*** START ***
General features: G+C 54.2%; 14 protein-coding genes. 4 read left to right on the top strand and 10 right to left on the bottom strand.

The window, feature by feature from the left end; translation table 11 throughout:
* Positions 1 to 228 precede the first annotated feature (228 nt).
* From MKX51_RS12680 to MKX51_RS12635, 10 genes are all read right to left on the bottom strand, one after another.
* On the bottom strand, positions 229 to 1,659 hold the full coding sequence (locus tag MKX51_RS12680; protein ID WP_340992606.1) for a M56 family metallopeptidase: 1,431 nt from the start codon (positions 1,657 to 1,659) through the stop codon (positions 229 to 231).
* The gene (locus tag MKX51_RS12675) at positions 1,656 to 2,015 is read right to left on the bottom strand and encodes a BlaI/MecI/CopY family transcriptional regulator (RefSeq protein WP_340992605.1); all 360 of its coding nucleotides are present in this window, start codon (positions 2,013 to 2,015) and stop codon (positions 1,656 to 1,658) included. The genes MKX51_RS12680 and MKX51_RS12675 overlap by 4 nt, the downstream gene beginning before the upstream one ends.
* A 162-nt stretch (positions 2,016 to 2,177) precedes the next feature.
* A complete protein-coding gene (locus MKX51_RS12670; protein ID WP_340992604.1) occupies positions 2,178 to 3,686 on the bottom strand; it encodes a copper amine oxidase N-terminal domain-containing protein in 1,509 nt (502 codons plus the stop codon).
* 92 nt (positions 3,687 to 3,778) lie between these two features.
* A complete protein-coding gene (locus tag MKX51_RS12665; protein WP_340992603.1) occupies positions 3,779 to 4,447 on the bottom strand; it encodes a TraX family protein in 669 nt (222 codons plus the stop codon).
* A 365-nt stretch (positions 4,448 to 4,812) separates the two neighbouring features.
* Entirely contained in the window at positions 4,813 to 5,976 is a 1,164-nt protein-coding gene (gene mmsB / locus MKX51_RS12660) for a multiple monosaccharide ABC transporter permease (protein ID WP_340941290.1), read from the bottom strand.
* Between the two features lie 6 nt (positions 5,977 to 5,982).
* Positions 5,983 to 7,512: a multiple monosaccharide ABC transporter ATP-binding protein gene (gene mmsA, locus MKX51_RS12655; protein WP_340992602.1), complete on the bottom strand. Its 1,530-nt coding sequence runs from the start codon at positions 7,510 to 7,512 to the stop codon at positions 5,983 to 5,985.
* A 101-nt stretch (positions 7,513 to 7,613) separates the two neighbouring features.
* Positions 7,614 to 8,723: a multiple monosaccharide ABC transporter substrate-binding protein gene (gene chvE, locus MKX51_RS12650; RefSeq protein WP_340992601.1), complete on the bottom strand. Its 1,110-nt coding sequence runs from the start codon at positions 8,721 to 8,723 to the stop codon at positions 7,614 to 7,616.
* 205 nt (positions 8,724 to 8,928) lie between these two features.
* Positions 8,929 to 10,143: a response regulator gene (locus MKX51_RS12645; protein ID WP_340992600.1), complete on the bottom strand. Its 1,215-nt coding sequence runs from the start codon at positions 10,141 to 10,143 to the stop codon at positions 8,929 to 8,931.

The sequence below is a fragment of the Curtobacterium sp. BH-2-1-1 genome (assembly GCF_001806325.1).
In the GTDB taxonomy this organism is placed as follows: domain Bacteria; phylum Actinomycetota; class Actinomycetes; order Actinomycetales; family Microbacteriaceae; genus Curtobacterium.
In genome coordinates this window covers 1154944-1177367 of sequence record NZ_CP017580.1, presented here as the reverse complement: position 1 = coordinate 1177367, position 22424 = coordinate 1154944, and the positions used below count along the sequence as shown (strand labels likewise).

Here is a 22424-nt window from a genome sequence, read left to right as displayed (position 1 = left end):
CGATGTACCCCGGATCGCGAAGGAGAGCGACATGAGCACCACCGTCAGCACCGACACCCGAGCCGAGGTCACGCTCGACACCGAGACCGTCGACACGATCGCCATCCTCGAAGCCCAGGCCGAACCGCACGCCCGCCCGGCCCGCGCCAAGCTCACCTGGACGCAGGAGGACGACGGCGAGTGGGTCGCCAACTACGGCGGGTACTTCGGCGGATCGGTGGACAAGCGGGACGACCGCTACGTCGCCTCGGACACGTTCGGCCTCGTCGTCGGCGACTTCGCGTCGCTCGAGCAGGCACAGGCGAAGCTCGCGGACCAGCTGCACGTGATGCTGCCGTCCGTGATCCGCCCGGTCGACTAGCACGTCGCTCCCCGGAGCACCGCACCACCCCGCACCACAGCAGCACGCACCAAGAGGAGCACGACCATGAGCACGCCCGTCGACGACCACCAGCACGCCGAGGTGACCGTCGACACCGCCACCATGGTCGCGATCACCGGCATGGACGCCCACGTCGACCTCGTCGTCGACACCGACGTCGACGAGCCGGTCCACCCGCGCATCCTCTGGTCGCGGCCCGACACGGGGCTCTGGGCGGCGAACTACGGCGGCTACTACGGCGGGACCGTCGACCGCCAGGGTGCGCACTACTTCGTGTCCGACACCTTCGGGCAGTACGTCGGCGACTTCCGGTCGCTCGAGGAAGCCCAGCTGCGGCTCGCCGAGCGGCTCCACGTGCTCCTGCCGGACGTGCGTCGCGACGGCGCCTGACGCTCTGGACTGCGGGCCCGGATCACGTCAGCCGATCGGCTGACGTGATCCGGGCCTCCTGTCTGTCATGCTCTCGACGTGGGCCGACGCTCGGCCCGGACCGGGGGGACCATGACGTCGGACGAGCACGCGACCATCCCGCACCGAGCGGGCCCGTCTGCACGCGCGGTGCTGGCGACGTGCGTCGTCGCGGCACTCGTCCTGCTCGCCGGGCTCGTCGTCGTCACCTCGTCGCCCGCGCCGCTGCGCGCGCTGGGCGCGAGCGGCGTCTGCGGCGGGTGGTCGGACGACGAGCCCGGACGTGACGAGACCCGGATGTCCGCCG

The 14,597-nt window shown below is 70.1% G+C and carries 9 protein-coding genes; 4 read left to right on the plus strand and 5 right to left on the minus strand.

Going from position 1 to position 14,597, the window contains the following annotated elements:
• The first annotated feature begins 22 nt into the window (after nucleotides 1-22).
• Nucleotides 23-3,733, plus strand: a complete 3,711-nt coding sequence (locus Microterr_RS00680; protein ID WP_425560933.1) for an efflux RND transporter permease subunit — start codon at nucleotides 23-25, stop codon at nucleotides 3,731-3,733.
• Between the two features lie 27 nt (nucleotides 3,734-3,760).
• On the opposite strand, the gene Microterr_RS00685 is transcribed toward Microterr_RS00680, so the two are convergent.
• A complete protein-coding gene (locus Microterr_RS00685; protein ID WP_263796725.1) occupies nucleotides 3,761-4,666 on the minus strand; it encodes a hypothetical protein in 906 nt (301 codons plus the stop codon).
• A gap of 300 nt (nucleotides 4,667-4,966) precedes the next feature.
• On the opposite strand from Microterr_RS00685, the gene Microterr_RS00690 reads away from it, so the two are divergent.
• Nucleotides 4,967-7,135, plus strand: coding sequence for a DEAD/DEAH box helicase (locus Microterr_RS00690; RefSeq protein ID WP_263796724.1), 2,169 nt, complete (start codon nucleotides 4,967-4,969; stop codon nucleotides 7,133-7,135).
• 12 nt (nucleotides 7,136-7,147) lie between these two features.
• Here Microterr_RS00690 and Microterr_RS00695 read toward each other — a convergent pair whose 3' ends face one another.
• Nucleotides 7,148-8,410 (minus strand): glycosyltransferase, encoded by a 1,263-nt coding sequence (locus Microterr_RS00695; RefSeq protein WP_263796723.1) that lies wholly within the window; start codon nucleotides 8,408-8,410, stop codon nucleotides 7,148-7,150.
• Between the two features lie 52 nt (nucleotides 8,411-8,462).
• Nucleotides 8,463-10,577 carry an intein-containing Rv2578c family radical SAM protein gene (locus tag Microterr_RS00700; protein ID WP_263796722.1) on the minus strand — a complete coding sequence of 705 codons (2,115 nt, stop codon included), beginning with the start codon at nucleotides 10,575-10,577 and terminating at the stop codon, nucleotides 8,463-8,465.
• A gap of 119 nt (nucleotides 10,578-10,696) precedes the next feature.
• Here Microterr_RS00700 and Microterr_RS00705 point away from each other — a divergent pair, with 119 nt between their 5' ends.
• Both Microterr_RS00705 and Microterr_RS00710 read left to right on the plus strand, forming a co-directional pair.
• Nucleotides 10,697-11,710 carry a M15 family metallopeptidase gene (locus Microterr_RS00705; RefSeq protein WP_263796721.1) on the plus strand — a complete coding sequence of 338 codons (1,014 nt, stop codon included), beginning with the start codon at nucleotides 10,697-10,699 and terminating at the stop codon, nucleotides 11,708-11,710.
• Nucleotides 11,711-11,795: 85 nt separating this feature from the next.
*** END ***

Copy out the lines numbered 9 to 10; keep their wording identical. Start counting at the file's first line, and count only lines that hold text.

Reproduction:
* 92 nt (positions 3,687 to 3,778) lie between these two features.
* A complete protein-coding gene (locus tag MKX51_RS12665; protein WP_340992603.1) occupies positions 3,779 to 4,447 on the bottom strand; it encodes a TraX family protein in 669 nt (222 codons plus the stop codon).